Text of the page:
Stewart and Michael Parnell during the past couple of years have pursued federal Habeas Corpus proceedings, challenging their federal imprisonment largely on grounds of ineffective counsel at their 2014 jury trial.

The most recent action is by Stewart Parnell who has appealed the denial of his writ by Judge W. Louis Sands to the U.S. Court of Appeals in Atlanta (11th Circuit). Sands was the trial judge, who sentenced the Parnell brothers, and he is currently a senior status judge in the U.S. District Court for the Middle District of Georgia.

Parnell, the 68-year former peanut industry executive who 13 years ago was caught shipping peanut butter and pastes that he knew were contaminated, won’t be getting out of prison until 2038 when he’ll be 84 years old. He is serving his time at the high-security federal lockup at Hazelton, WV, which inmates call “Misery Mountain.”

Sands has upheld the major findings of Magistrate Judge Thomas Q. Langstaff, denying Stewart Parnell’s “Motion to Vacate, Set Aside, or Correct his sentence Under (Motion 2255).”

Parnell, once president of the now-defunct Peanut Corporation of America, was indicted in 2013 for numerous federal felonies. All charges involved the 2008-09 multistate Salmonella Typhimurium outbreak that sickened thousands in at least 46 states and may have contributed to nine deaths in Idaho (1), Minnesota (3), North Carolina (1), Ohio (2), and Virginia (2).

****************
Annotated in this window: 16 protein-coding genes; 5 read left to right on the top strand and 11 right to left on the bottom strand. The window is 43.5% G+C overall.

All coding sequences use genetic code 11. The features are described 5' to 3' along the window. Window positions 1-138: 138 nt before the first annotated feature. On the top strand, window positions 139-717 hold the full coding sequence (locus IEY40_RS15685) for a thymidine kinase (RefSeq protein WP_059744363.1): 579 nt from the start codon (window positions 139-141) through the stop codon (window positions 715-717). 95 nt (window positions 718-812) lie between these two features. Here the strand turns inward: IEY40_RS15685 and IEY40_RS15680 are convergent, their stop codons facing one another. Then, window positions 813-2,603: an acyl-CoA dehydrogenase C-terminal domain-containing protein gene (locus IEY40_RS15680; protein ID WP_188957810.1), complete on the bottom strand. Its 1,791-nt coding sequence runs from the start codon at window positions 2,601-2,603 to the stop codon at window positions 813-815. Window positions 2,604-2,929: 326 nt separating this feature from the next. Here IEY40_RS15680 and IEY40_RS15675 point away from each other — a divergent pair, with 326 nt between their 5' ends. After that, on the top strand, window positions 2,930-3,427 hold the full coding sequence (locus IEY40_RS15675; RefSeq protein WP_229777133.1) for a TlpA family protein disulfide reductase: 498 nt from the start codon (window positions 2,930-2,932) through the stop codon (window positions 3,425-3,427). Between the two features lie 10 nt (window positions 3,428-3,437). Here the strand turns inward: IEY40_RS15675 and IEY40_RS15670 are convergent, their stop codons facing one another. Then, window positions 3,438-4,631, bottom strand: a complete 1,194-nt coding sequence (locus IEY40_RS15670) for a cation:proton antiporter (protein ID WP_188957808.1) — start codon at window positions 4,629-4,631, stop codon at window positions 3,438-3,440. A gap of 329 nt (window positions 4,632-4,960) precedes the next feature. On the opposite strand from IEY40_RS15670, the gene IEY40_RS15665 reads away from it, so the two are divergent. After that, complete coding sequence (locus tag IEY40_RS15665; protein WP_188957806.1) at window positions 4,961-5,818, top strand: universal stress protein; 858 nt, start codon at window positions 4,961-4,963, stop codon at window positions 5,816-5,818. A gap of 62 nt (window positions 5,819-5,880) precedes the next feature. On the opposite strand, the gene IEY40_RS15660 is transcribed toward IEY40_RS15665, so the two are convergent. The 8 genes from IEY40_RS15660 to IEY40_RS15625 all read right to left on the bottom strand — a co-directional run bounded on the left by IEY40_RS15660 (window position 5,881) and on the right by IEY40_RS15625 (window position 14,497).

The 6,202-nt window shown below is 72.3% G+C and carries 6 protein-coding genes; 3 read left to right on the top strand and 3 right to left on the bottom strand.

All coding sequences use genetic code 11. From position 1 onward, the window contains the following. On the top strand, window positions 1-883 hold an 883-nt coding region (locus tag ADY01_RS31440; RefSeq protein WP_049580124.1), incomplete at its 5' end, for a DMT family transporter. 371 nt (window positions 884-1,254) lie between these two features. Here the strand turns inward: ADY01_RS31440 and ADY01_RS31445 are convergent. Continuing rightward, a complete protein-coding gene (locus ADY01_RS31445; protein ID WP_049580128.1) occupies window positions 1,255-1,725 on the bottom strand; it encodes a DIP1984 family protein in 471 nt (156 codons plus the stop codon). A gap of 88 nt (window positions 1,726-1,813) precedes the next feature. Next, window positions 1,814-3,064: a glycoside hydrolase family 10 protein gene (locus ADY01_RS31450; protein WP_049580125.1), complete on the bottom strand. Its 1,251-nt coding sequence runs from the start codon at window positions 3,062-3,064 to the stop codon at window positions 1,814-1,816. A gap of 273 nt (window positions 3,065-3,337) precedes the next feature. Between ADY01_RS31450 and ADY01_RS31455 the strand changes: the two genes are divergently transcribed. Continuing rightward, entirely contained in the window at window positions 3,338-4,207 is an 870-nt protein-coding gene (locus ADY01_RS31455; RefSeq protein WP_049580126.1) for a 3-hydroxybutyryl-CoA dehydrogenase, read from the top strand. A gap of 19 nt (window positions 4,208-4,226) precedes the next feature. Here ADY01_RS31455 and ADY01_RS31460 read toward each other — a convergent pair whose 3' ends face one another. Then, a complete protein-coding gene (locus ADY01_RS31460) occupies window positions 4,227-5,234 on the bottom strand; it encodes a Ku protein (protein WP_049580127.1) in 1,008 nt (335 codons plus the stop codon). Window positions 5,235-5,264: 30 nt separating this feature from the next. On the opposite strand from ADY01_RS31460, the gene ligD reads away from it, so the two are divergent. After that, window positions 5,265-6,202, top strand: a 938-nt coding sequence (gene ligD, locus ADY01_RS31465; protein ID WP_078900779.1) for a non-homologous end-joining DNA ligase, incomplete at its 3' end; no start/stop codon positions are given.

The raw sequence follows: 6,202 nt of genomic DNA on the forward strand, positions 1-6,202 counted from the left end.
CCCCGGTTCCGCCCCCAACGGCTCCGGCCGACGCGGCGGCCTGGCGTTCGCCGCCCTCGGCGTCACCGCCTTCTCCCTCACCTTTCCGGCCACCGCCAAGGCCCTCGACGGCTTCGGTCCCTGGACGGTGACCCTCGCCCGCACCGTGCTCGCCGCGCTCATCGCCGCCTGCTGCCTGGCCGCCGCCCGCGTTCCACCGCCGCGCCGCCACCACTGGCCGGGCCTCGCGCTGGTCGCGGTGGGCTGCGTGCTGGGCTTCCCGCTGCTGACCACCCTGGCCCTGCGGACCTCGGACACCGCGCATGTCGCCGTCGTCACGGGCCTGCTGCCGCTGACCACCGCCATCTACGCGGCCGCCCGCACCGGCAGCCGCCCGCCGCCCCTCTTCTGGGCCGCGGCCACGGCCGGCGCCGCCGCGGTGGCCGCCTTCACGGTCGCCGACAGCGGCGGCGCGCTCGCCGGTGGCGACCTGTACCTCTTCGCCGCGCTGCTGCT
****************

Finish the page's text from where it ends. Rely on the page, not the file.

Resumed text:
Michael Parnell’s petition was also denied by Langstaff, but Sands has not issued his opinion on it.

No. 7 – Baby Baby
Media reports during 2022 often depicted the infant formula shortage as “temporary,” but if it continues into 2023 that might be mistaken. With the major supplier Abbott Laboratories planning to add major production out three and four years, the build back may be taking longer. Abbott makes Similac and other popular brands.

The government, which has hardly solved the emergency, could make things worse. Dairy lobbyists want tariffs restored and priority is given to domestic producers. Rickett’s North America, a major formula producer, is already warning of shortages through spring.

Kroger Company reports that shelving formula remains a struggle. Parents on Facebook still report finding the product is a struggle. Parents report still using rationing and adjusting feedings as among their shortage strategies.

No. 8 – Chicken
The war on salmonella in Chicken took positions on the battlefield during 2022. USDA’s Food Safety and Inspection Service said it will be declaring all strains of Salmonella an adulterant in breaded and stuffed raw chicken products.

“It is an important step because for the first time we have declared Salmonella to be an adulterant,” Sandra Eskin, deputy undersecretary for food safety for FSIS, told Food Safety News. “But we are not stopping there. We are developing a comprehensive strategy.”

That strategy will eventually look at all chicken in the United States, which is under the jurisdiction of FSIS. The proposed control for raw breaded and stuffed chicken is expected to lead to Salmonella controls for many chicken products as they enter the domain of slaughterhouses.

The USDA does not have jurisdiction over the production of poultry before that point.